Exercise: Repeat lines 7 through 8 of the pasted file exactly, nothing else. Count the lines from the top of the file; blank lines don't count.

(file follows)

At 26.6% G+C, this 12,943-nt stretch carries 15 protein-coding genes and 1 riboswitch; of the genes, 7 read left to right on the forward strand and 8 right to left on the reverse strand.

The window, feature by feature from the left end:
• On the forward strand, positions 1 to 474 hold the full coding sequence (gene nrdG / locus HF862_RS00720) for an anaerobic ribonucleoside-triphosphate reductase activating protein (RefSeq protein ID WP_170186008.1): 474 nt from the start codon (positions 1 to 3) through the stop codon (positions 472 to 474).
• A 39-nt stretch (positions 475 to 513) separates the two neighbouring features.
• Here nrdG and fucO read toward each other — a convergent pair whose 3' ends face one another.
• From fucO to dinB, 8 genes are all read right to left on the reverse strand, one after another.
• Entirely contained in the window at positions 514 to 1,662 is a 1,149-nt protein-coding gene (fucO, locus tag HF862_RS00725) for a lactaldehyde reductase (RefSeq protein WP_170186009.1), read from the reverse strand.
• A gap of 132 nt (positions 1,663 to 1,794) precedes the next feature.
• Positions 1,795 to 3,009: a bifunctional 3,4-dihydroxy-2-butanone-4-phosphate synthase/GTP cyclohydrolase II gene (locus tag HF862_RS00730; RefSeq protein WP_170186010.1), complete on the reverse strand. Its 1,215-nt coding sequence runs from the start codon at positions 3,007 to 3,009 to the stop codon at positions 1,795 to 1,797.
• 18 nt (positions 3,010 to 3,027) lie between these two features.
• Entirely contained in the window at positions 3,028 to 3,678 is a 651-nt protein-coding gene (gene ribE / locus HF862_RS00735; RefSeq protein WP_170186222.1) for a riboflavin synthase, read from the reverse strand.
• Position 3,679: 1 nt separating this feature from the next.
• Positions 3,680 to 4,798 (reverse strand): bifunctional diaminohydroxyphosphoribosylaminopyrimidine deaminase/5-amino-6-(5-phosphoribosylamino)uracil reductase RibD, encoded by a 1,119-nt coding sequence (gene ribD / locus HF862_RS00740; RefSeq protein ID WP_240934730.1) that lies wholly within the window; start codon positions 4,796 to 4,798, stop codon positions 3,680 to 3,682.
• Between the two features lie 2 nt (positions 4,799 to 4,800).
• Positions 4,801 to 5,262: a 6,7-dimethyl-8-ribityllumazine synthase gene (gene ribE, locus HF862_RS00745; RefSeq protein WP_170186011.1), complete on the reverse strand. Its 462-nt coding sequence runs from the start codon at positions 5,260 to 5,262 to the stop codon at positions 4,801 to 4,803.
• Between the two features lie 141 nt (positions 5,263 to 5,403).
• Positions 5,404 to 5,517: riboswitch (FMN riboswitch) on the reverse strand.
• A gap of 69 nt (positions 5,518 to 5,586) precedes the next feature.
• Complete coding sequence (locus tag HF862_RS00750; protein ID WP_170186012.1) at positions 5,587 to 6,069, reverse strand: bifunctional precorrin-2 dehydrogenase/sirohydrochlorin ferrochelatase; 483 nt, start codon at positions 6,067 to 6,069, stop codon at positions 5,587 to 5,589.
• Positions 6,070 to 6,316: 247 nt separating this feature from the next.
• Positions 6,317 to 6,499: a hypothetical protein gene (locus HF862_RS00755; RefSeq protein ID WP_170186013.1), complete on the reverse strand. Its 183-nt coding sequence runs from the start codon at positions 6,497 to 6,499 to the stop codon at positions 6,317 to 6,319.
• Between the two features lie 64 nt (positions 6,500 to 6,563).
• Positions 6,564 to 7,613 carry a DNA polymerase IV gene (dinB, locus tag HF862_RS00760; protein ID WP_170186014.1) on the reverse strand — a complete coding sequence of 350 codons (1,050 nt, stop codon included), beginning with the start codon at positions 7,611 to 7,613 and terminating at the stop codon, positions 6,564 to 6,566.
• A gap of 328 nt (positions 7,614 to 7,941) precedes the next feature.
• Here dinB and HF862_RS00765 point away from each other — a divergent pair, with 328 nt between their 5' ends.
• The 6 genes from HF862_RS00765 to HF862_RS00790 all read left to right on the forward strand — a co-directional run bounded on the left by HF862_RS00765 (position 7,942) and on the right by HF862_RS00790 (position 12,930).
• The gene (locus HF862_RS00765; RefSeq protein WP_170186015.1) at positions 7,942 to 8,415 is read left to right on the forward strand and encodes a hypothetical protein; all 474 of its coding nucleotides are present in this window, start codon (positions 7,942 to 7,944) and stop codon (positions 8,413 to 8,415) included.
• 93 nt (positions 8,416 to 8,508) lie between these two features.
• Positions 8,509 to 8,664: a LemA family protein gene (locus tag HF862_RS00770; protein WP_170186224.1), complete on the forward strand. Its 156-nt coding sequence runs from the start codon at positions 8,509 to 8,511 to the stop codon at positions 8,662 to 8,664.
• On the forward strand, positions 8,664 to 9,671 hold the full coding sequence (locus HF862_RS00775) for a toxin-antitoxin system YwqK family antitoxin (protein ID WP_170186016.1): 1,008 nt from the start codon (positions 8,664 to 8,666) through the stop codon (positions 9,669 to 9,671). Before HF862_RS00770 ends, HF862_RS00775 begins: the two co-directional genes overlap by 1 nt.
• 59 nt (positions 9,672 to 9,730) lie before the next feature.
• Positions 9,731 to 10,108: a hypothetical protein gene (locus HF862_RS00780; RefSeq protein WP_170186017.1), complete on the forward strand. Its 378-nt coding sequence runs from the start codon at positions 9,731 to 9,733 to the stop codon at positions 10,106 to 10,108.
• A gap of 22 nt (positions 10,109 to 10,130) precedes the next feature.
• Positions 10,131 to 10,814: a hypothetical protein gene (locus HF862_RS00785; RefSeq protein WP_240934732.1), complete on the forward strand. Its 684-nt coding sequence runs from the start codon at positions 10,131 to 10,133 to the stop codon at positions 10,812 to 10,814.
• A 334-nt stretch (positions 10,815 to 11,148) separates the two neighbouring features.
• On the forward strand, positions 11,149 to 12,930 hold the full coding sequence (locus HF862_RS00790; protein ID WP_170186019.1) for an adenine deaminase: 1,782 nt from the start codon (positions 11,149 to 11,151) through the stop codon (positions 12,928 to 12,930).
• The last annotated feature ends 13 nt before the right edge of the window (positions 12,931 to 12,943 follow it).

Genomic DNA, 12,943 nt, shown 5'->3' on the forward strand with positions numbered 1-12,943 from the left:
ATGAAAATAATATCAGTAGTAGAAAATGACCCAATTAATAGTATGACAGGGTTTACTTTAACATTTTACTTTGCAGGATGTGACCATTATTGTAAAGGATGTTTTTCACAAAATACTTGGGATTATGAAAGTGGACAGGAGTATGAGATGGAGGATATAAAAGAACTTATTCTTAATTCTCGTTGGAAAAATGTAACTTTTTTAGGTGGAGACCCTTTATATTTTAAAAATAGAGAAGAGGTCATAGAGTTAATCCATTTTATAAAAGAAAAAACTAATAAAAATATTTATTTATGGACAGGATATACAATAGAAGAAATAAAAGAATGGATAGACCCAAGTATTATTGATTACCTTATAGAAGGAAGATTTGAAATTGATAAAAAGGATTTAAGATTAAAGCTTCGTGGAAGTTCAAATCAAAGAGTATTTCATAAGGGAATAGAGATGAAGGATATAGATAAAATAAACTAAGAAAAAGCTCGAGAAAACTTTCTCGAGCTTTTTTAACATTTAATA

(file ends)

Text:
• Entirely contained in the window at positions 514 to 1,662 is a 1,149-nt protein-coding gene (fucO, locus tag HF862_RS00725) for a lactaldehyde reductase (RefSeq protein WP_170186009.1), read from the reverse strand.
• A gap of 132 nt (positions 1,663 to 1,794) precedes the next feature.